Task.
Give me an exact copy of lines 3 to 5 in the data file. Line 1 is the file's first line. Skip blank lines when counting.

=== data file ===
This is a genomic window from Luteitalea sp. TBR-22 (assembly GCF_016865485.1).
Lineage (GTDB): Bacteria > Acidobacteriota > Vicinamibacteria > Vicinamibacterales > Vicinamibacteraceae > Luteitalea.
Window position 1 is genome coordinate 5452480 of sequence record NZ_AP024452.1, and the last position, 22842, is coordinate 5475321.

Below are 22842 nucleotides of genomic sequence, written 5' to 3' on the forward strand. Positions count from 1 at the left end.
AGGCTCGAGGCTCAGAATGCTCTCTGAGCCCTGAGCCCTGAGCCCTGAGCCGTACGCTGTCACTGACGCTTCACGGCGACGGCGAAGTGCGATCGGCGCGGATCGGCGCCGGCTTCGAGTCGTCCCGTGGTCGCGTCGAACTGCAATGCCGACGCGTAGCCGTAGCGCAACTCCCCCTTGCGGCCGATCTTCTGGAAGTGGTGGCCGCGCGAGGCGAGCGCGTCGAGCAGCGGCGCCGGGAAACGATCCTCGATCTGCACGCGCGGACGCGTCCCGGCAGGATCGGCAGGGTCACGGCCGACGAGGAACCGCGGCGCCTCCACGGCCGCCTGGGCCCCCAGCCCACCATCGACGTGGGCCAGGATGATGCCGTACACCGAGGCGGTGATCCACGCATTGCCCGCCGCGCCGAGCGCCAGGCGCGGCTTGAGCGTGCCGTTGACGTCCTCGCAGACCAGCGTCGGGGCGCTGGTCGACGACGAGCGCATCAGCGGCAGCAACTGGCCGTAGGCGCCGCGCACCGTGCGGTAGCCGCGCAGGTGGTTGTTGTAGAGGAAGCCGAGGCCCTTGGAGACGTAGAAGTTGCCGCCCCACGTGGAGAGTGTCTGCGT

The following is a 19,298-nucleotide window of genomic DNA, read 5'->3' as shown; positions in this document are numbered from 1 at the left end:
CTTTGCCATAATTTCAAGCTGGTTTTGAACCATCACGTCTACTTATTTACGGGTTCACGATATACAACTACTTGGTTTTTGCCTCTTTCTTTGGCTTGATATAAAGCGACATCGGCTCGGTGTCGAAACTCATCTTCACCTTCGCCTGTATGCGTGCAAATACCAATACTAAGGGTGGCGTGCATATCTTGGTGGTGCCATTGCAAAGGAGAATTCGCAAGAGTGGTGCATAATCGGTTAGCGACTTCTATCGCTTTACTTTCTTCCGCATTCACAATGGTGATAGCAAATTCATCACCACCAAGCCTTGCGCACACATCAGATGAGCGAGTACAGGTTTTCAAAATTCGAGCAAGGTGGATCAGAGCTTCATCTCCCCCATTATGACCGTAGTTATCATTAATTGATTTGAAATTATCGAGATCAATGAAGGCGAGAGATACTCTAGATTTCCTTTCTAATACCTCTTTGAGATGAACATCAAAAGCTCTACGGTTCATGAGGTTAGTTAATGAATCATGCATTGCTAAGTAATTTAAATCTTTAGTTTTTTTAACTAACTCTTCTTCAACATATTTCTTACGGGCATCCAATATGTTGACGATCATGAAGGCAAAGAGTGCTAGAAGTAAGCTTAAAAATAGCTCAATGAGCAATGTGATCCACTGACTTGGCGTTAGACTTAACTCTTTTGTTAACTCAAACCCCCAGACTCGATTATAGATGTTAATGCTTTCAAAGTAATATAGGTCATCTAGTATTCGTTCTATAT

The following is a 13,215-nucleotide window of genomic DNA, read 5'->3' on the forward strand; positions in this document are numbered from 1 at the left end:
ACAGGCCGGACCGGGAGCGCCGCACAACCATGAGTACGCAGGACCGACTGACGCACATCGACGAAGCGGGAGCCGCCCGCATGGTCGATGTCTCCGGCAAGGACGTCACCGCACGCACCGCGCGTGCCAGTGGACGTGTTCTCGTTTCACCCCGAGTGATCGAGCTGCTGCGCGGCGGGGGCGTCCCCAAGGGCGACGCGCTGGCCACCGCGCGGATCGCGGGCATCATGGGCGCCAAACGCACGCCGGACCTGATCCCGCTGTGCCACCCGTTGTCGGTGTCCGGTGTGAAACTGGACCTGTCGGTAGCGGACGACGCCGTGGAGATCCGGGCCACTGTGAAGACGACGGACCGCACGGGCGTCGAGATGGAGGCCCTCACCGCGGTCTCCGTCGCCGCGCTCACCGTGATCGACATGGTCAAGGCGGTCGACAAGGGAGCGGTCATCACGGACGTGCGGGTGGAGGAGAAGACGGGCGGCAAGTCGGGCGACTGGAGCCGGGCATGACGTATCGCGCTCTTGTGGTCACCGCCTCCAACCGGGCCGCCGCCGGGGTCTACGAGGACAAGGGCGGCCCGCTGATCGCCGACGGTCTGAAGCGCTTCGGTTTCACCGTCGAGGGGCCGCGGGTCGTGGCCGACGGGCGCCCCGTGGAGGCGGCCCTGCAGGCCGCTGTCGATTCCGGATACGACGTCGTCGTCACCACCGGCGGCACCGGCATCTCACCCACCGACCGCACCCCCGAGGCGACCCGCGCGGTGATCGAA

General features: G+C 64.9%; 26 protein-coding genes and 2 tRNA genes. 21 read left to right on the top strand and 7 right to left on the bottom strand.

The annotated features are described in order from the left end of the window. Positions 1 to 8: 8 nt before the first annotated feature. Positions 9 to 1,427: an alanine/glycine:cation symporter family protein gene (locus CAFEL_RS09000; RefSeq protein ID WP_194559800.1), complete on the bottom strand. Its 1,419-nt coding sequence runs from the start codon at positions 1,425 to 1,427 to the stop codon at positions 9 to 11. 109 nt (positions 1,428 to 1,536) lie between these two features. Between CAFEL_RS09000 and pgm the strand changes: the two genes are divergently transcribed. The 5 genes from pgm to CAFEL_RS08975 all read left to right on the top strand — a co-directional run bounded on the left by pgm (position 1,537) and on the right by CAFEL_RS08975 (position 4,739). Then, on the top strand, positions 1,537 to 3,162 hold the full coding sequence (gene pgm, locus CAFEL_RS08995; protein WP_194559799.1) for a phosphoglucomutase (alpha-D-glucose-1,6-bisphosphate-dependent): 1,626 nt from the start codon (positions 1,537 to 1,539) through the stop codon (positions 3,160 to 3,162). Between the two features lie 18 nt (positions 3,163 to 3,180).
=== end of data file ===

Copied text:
Window position 1 is genome coordinate 5452480 of sequence record NZ_AP024452.1, and the last position, 22842, is coordinate 5475321.

Below are 22842 nucleotides of genomic sequence, written 5' to 3' on the forward strand. Positions count from 1 at the left end.
AGGCTCGAGGCTCAGAATGCTCTCTGAGCCCTGAGCCCTGAGCCCTGAGCCGTACGCTGTCACTGACGCTTCACGGCGACGGCGAAGTGCGATCGGCGCGGATCGGCGCCGGCTTCGAGTCGTCCCGTGGTCGCGTCGAACTGCAATGCCGACGCGTAGCCGTAGCGCAACTCCCCCTTGCGGCCGATCTTCTGGAAGTGGTGGCCGCGCGAGGCGAGCGCGTCGAGCAGCGGCGCCGGGAAACGATCCTCGATCTGCACGCGCGGACGCGTCCCGGCAGGATCGGCAGGGTCACGGCCGACGAGGAACCGCGGCGCCTCCACGGCCGCCTGGGCCCCCAGCCCACCATCGACGTGGGCCAGGATGATGCCGTACACCGAGGCGGTGATCCACGCATTGCCCGCCGCGCCGAGCGCCAGGCGCGGCTTGAGCGTGCCGTTGACGTCCTCGCAGACCAGCGTCGGGGCGCTGGTCGACGACGAGCGCATCAGCGGCAGCAACTGGCCGTAGGCGCCGCGCACCGTGCGGTAGCCGCGCAGGTGGTTGTTGTAGAGGAAGCCGAGGCCCTTGGAGACGTAGAAGTTGCCGCCCCACGTGGAGAGTGTCTGCGT